Tuesday, May 21, 2013

Is there any hope of exogenous variation in the sort of fiscal or monetary policy that matters?

I was talking with Bob Murphy last night about some of Scott Sumner's more strenuous claims. I for one have serious doubts about really declarative empirical claims about monetary or fiscal policy as it relates to the current depression (and I'm skeptical of a lot of historical empirical claims as well!). That goes for Konczal declaring a "natural experiment" as well as Sumner latching on every jobs report that comes out.

My point to Bob was that we need exogenous variation to get a handle on this. There is something of a case for exogenous cross-sectional variation. It's probably weak but it's probably there for a bright person to pull out (and many have tried). We don't have exogenous longitudinal variation in this crisis. That got me thinking about the exogenous variation we've used in the past to estimate multiplier, and that started to depress me about empirical macro.

The distinction between cross-sectional and longitudinal variation is a distinction between different data structures.

But an arguably more important distinction is between what we might call exogenous static and exogenous dynamic policy. In the New Keynesian (vs. the Old Keynesian) and the Market Monetarist (vs. the old Monetarist) or really just in the post-rational-expectations world a lot of the interesting policy effects are in the dynamics and in the impact of policy on expectations. So really if you want a meaningful policy multiplier you want not just to find exogenous policy variation - you want exogenous variation in peoples' expectations about future policy.

That is a very tall order, if you think about it. We usually think that peoples' expectations are affected because they know there is an intention on the part of policymakers to continue a particular policy. But the only reason why there would be such an intention is if there was cause for it (i.e., if the policy was not exogenous). This seems by its very nature a lot harder to me.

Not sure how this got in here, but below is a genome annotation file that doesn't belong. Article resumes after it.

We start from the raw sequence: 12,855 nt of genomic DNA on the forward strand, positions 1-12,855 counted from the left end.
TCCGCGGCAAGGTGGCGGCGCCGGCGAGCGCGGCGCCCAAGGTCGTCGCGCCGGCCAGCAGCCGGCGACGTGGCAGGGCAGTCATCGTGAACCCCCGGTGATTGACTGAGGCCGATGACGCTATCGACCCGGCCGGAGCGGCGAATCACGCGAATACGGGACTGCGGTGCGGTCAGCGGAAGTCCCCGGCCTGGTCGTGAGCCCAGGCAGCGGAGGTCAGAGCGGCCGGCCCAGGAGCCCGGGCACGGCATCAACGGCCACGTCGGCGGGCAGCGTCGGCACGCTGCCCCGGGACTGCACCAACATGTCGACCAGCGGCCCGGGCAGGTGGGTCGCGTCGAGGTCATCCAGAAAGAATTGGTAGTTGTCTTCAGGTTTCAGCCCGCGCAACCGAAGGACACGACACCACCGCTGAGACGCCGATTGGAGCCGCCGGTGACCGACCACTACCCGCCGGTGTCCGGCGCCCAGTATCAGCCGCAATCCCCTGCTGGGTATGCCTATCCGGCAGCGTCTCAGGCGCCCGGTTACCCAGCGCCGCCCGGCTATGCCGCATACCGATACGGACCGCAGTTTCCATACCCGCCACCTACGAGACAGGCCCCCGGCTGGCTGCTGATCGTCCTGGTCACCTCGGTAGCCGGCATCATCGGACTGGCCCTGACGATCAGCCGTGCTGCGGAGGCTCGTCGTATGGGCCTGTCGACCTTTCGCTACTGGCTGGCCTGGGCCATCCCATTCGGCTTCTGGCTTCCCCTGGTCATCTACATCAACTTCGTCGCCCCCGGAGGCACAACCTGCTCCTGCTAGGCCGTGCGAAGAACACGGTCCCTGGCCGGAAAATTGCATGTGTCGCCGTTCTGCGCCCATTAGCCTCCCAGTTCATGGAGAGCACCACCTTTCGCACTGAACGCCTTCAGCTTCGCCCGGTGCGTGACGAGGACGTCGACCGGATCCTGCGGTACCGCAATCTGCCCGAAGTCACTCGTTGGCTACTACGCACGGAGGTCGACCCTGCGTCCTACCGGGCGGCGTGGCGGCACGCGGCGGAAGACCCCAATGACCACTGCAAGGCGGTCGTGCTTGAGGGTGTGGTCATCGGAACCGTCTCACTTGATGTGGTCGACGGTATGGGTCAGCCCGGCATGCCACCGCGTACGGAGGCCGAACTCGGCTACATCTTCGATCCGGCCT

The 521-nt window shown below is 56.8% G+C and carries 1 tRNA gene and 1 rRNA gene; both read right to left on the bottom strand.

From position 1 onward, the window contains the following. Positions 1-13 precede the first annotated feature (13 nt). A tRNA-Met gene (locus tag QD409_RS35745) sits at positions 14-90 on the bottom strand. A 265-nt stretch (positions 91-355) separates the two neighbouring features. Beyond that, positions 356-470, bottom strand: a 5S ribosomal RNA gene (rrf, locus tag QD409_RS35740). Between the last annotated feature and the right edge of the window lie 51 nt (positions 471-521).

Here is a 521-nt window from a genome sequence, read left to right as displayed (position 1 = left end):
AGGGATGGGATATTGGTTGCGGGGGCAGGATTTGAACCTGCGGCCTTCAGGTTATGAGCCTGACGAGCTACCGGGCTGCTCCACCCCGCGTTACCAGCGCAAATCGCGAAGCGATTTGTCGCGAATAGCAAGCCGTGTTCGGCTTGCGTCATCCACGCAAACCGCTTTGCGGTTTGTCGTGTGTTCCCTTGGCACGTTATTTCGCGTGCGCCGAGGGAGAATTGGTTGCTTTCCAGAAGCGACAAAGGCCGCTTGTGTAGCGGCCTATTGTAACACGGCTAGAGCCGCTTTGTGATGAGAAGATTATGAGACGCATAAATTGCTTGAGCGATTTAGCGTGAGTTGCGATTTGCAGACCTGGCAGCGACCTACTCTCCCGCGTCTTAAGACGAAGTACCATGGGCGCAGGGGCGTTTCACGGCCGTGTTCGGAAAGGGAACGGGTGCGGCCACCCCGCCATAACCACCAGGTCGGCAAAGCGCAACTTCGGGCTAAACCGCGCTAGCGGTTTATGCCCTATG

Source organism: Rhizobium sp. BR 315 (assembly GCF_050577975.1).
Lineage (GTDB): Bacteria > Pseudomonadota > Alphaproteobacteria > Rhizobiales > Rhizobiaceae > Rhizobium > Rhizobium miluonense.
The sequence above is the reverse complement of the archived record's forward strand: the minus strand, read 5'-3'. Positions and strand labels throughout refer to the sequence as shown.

It's not impossible. One obvious example of trying to do this that comes to mind is Valerie Ramey's use of the "war news" variable in her work precisely to get at military spending that people expect to persist (I can't think of anyone that has been as explicit about the need for making this distinction as Ramey). If you think about the Romers' work on tax policy, these too are policies that people expect to persist (although I don't think they consider the distinction I make here quite so explicitly). So it's not hopeless, but it's a lot harder. Policy that changes easily (the spending side of fiscal policy or monetary policy) is going to be particularly hard to find exogenous dynamic variation, even though you may find creative ways to pick out exogenous static variation.

Maybe the way to go is to look for natural experiments, but of course natural experiments bring special circumstances. The Depression provides some good ones: FDR and gold for monetary policy and WWII for fiscal policy.


  1. ~Maybe the way to go is to look for natural experiments, but of course natural experiments bring special circumstances. The Depression provides some good ones: FDR and gold for monetary policy and WWII for fiscal policy.~

    So, if these are indeed considered natural experiments by economists I'm curious as to the nature of the sub-populations (the treatment and the control group) involved in either of those examples.

  2. The first rule of empirical macro: The macro economy is not identified.
    The second rule of empirical macro: See above.

    Every time I see these guys presenting in seminars or read one of their papers, I say a silent prayer of thanks that I'm not in that game. Many of them are incredibly bright, but they're up against daunting odds. No matter how convincing one side thinks their argument is -- and some theoretical positions are undoubtedly more convincing than others IMO -- the other will always be able to marshal some evidence against it, or cast enough doubt on the exogeneity requirements.

    Short of some courageous/insane policy makers actually going in for random experiments, the best we can hope for is to periodically flood the World of Warcraft with gold and see what happens.